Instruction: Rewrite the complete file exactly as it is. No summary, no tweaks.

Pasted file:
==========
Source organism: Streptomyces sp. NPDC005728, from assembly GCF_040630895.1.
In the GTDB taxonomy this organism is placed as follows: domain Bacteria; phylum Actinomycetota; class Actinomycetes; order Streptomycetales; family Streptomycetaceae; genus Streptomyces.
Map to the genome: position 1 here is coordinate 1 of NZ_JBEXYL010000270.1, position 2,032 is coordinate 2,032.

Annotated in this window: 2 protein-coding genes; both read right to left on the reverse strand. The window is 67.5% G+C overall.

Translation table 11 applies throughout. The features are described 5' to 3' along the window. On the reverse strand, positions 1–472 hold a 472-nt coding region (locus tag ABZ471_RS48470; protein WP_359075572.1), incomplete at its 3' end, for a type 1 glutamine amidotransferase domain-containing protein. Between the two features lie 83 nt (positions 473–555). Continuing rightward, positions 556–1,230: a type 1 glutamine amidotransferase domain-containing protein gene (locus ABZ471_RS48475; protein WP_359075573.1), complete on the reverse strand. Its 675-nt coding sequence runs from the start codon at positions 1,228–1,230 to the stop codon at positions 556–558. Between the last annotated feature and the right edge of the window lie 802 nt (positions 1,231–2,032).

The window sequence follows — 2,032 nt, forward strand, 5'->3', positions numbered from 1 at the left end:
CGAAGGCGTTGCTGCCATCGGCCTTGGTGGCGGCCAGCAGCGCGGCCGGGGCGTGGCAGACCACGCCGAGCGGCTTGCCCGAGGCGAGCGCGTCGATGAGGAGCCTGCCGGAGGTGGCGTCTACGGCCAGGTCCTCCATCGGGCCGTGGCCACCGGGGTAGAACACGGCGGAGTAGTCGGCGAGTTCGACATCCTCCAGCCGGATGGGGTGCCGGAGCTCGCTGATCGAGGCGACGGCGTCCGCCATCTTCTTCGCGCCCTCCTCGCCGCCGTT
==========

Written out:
Source organism: Streptomyces sp. NPDC005728, from assembly GCF_040630895.1.
In the GTDB taxonomy this organism is placed as follows: domain Bacteria; phylum Actinomycetota; class Actinomycetes; order Streptomycetales; family Streptomycetaceae; genus Streptomyces.
Map to the genome: position 1 here is coordinate 1 of NZ_JBEXYL010000270.1, position 2,032 is coordinate 2,032.

Annotated in this window: 2 protein-coding genes; both read right to left on the reverse strand. The window is 67.5% G+C overall.

Translation table 11 applies throughout. The features are described 5' to 3' along the window. On the reverse strand, positions 1–472 hold a 472-nt coding region (locus tag ABZ471_RS48470; protein WP_359075572.1), incomplete at its 3' end, for a type 1 glutamine amidotransferase domain-containing protein. Between the two features lie 83 nt (positions 473–555). Continuing rightward, positions 556–1,230: a type 1 glutamine amidotransferase domain-containing protein gene (locus ABZ471_RS48475; protein WP_359075573.1), complete on the reverse strand. Its 675-nt coding sequence runs from the start codon at positions 1,228–1,230 to the stop codon at positions 556–558. Between the last annotated feature and the right edge of the window lie 802 nt (positions 1,231–2,032).

The window sequence follows — 2,032 nt, forward strand, 5'->3', positions numbered from 1 at the left end:
CGAAGGCGTTGCTGCCATCGGCCTTGGTGGCGGCCAGCAGCGCGGCCGGGGCGTGGCAGACCACGCCGAGCGGCTTGCCCGAGGCGAGCGCGTCGATGAGGAGCCTGCCGGAGGTGGCGTCTACGGCCAGGTCCTCCATCGGGCCGTGGCCACCGGGGTAGAACACGGCGGAGTAGTCGGCGAGTTCGACATCCTCCAGCCGGATGGGGTGCCGGAGCTCGCTGATCGAGGCGACGGCGTCCGCCATCTTCTTCGCGCCCTCCTCGCCGCCGTT